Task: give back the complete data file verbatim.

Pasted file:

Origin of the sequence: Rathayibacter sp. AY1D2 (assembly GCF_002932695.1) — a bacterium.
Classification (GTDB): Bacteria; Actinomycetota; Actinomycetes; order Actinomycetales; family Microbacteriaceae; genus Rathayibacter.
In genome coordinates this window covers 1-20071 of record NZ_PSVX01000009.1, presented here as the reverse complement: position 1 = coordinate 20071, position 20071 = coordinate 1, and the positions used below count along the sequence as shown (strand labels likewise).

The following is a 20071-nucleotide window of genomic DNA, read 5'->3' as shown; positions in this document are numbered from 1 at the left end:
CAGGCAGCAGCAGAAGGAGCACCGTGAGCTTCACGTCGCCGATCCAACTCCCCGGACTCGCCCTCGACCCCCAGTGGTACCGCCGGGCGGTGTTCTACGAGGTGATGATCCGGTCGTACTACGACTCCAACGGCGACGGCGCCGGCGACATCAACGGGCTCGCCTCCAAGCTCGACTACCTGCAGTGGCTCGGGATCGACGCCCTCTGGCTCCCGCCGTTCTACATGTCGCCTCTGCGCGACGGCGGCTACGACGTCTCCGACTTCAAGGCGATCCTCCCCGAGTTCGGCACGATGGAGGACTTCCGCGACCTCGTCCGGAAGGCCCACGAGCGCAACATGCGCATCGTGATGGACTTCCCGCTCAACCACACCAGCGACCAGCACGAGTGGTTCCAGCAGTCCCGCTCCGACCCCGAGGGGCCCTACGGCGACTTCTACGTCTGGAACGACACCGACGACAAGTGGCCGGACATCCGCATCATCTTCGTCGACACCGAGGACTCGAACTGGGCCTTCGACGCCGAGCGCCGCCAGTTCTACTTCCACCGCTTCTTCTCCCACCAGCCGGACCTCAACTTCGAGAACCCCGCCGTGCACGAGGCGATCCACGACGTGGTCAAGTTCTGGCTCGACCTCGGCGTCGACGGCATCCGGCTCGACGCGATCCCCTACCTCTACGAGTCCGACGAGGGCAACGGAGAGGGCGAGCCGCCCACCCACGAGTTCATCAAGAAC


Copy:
Origin of the sequence: Rathayibacter sp. AY1D2 (assembly GCF_002932695.1) — a bacterium.
Classification (GTDB): Bacteria; Actinomycetota; Actinomycetes; order Actinomycetales; family Microbacteriaceae; genus Rathayibacter.
In genome coordinates this window covers 1-20071 of record NZ_PSVX01000009.1, presented here as the reverse complement: position 1 = coordinate 20071, position 20071 = coordinate 1, and the positions used below count along the sequence as shown (strand labels likewise).

The following is a 20071-nucleotide window of genomic DNA, read 5'->3' as shown; positions in this document are numbered from 1 at the left end:
CAGGCAGCAGCAGAAGGAGCACCGTGAGCTTCACGTCGCCGATCCAACTCCCCGGACTCGCCCTCGACCCCCAGTGGTACCGCCGGGCGGTGTTCTACGAGGTGATGATCCGGTCGTACTACGACTCCAACGGCGACGGCGCCGGCGACATCAACGGGCTCGCCTCCAAGCTCGACTACCTGCAGTGGCTCGGGATCGACGCCCTCTGGCTCCCGCCGTTCTACATGTCGCCTCTGCGCGACGGCGGCTACGACGTCTCCGACTTCAAGGCGATCCTCCCCGAGTTCGGCACGATGGAGGACTTCCGCGACCTCGTCCGGAAGGCCCACGAGCGCAACATGCGCATCGTGATGGACTTCCCGCTCAACCACACCAGCGACCAGCACGAGTGGTTCCAGCAGTCCCGCTCCGACCCCGAGGGGCCCTACGGCGACTTCTACGTCTGGAACGACACCGACGACAAGTGGCCGGACATCCGCATCATCTTCGTCGACACCGAGGACTCGAACTGGGCCTTCGACGCCGAGCGCCGCCAGTTCTACTTCCACCGCTTCTTCTCCCACCAGCCGGACCTCAACTTCGAGAACCCCGCCGTGCACGAGGCGATCCACGACGTGGTCAAGTTCTGGCTCGACCTCGGCGTCGACGGCATCCGGCTCGACGCGATCCCCTACCTCTACGAGTCCGACGAGGGCAACGGAGAGGGCGAGCCGCCCACCCACGAGTTCATCAAGAAC